The Jordan Labor Watch has confirmed the continued decline in the application of Decent Work standards on the level of government policies and practices at the workplaces, as the Jordanian labor market suffers imbalances that have affected the creation of new and decent job opportunities.
The JLW that followed to the Phenix Center stated in a position paper was prepared in the occasion of the International Day for Decent Work on Thursday, 7 October of each year. Covid-19 pandemic has deepened the imbalances, increased job losses, and risen the level of unemployment in the Kingdom, as it reached during the second quarter of the current year 24.8%, and the unemployment rate for the age category (20-24) has reached 48.8%.
In its paper, issued in cooperation with the German Friedrich Ebert Foundation, the JLW has illustrated that there was a tangible decline in the jobs created for the new comers to the labor market, since the Jordanian Economy was able to create 70,000 jobs per year in 2007, whilst in 2018, it declined to 38,000 job opportunity only. In 2020, around 140,000 male and female workers have had lost their jobs as a result of Covid-19 Pandemic, which increased the unemployment rates to unprecedented numbers.
The JLW attributed the deficiency of the economy’s capabilities in creating job opportunities to several reasons: mainly de to the rise in energy prices and tax burdens, and the adoption of fiscal policies that led to an increase of the production costs, where it’s noticeable the expansion of the imposition of indirect taxes (sales and private), the increase of social security deductions, and the existence of a wide gap between the needs of the labor market and the outcomes of the educational system.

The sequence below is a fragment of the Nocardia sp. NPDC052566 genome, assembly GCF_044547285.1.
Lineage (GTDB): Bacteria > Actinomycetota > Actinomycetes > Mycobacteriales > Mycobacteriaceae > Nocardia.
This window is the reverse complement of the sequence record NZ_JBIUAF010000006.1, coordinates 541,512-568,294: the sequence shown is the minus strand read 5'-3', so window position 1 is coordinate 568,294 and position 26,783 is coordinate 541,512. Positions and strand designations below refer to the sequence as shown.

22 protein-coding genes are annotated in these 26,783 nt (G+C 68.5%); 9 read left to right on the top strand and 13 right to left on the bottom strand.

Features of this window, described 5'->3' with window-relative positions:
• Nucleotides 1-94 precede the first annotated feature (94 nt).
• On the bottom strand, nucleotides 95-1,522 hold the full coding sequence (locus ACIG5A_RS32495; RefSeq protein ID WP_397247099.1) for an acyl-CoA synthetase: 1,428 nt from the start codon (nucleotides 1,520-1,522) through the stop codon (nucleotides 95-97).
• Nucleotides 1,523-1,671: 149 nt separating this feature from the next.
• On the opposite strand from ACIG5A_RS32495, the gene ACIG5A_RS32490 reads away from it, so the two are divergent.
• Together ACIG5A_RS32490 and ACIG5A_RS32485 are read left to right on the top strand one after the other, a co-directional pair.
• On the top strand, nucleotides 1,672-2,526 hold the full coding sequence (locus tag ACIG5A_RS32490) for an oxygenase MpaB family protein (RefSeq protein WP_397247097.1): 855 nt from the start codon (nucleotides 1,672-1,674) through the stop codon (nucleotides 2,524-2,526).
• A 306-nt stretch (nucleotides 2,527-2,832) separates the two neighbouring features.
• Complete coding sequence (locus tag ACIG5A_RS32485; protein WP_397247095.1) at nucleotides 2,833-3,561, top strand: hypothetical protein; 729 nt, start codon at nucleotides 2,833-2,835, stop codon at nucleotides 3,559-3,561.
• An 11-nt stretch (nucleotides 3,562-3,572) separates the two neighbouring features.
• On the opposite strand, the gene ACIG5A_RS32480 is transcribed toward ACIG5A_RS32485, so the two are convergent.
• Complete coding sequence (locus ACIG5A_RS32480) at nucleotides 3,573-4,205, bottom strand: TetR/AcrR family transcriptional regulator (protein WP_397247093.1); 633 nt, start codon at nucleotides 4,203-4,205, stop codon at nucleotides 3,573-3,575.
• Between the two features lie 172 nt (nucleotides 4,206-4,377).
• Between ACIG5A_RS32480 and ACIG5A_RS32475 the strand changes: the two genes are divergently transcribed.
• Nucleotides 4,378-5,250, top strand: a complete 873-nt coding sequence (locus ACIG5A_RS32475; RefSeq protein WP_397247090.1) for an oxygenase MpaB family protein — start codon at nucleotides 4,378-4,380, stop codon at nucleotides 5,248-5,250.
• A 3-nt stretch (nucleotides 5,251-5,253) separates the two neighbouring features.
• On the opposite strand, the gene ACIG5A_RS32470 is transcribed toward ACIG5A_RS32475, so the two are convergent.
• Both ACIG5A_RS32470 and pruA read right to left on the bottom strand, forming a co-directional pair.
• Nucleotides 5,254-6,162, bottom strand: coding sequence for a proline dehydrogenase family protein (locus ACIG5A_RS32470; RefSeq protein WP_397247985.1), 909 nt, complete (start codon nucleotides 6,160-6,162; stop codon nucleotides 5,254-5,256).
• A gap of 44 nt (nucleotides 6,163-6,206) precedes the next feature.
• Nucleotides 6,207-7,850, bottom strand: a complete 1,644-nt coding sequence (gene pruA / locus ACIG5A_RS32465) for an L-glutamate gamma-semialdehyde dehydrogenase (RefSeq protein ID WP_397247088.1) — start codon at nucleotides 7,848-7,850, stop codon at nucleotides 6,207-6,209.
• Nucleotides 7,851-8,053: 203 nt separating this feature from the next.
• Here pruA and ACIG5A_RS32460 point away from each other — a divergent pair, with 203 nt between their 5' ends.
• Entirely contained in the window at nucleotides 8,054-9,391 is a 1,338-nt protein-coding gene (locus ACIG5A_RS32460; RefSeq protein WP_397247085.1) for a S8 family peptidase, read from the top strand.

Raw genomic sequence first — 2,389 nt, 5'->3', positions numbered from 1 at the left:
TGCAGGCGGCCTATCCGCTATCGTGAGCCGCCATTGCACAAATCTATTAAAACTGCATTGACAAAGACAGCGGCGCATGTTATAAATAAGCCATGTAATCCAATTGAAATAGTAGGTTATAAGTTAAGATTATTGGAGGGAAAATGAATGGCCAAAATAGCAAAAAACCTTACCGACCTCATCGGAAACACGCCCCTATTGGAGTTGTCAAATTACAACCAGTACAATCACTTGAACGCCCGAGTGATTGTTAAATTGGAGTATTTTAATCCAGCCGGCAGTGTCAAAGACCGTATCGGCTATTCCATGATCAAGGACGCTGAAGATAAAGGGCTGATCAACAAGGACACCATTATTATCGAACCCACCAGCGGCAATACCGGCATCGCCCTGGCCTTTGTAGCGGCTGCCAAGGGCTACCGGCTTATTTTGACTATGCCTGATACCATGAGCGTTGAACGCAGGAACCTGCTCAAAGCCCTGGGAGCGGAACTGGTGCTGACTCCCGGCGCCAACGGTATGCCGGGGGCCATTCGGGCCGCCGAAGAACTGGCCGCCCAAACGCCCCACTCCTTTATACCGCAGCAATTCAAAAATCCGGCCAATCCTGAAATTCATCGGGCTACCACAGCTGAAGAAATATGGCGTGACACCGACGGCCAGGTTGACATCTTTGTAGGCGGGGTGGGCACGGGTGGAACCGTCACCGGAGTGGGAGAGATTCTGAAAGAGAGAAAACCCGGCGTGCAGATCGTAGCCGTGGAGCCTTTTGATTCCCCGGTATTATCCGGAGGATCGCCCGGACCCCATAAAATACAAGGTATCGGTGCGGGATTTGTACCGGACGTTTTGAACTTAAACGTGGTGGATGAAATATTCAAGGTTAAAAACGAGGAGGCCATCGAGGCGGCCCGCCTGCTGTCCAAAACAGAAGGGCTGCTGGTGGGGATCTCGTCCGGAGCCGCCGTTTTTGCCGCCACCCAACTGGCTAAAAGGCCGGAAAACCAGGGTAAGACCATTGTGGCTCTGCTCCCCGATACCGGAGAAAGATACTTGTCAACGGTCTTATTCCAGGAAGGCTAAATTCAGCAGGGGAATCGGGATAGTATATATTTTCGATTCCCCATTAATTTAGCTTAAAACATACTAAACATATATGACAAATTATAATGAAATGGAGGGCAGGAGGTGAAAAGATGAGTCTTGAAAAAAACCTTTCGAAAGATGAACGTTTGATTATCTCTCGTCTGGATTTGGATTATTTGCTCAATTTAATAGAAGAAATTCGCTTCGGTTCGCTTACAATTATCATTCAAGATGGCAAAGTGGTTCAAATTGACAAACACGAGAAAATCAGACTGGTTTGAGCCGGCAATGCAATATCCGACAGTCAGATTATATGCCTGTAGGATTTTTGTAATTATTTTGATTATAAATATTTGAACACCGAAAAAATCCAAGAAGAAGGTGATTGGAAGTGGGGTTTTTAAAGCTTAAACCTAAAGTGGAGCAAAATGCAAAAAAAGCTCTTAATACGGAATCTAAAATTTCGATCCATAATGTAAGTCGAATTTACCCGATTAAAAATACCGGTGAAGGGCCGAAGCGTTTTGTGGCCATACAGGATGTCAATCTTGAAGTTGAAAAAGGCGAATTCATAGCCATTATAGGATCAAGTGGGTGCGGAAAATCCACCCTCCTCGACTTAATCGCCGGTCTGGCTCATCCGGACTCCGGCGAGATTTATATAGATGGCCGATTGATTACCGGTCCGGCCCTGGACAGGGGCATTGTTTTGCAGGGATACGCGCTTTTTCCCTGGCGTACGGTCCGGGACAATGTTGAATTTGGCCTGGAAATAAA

Moreover, the regressive amendments on the legislation organizing Labor Unions have contributed to weakening the collective bargaining, and the protection of workers by their unions. Besides, limiting collective bargaining and labor conflict on organized workers who are in unions with the General Federation of Trade Unions in Jordan.
Besides that, the minimum wage of 260 dinars, does not go in line with the economic conditions and living standards, in addition, there is a huge group of workers who receive wages less than the minimum wage, especially in the informal sectors, which is about 48% of the overall workforce in Jordan.
The Labor Watch recommended a review of the tax policies that have expanded by imposing indirect taxes and burdened the production projects, in addition to the necessity to the focus on vocational training, via increasing the budget of the Vocational and Technical Education and Training Institution. And to reconsider the university majors and direct them towards the conveyance of the labor market requirements.